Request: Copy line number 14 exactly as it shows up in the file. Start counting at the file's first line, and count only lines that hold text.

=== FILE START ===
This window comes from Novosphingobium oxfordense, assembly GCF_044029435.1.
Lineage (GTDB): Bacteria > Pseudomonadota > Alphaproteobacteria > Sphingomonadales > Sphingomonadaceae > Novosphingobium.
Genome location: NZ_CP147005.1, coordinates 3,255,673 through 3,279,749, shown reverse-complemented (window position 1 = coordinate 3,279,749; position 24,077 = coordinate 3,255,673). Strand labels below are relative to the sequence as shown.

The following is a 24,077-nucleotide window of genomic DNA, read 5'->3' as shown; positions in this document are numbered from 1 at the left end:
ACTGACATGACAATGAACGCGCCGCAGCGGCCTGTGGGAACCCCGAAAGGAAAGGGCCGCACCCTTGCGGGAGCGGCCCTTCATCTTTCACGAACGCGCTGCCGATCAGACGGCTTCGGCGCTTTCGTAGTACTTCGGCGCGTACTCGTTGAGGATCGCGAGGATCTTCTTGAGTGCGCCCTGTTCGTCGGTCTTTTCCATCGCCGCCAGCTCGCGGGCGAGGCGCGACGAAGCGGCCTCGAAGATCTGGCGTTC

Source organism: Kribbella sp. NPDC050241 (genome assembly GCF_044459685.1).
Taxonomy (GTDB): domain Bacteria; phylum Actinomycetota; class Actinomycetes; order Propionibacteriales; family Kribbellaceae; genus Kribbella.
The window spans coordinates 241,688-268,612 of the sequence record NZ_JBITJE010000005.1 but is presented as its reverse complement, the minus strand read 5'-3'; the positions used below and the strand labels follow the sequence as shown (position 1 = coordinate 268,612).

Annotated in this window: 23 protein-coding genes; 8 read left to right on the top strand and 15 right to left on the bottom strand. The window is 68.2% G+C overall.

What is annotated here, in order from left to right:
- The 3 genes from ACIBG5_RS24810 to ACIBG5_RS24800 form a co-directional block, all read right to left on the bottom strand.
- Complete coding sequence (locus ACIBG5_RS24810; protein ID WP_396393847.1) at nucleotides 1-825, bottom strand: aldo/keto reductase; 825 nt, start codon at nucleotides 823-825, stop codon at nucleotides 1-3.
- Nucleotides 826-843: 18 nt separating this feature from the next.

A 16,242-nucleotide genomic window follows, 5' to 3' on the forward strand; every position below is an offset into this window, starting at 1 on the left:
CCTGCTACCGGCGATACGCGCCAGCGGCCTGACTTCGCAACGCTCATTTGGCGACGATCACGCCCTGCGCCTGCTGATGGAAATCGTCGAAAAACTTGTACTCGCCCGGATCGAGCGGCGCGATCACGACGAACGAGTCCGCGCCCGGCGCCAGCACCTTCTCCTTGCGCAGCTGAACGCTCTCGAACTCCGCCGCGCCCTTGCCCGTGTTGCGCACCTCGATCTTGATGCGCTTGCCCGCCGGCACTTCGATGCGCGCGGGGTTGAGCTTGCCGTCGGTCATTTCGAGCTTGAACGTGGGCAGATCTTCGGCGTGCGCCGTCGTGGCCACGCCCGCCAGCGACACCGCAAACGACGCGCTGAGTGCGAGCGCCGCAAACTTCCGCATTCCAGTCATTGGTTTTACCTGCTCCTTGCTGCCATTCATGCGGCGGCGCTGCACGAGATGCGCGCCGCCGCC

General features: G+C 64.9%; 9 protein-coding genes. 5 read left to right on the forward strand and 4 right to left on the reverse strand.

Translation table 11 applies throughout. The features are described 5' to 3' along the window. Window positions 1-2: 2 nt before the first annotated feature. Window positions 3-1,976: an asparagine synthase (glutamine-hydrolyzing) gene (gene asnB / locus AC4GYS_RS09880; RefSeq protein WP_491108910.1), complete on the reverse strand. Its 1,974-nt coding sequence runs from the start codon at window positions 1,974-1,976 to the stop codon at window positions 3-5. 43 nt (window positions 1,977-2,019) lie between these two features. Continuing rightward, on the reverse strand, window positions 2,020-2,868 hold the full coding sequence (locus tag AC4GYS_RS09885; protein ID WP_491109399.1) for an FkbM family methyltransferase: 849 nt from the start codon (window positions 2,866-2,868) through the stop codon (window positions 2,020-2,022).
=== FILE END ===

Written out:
A 16,242-nucleotide genomic window follows, 5' to 3' on the forward strand; every position below is an offset into this window, starting at 1 on the left: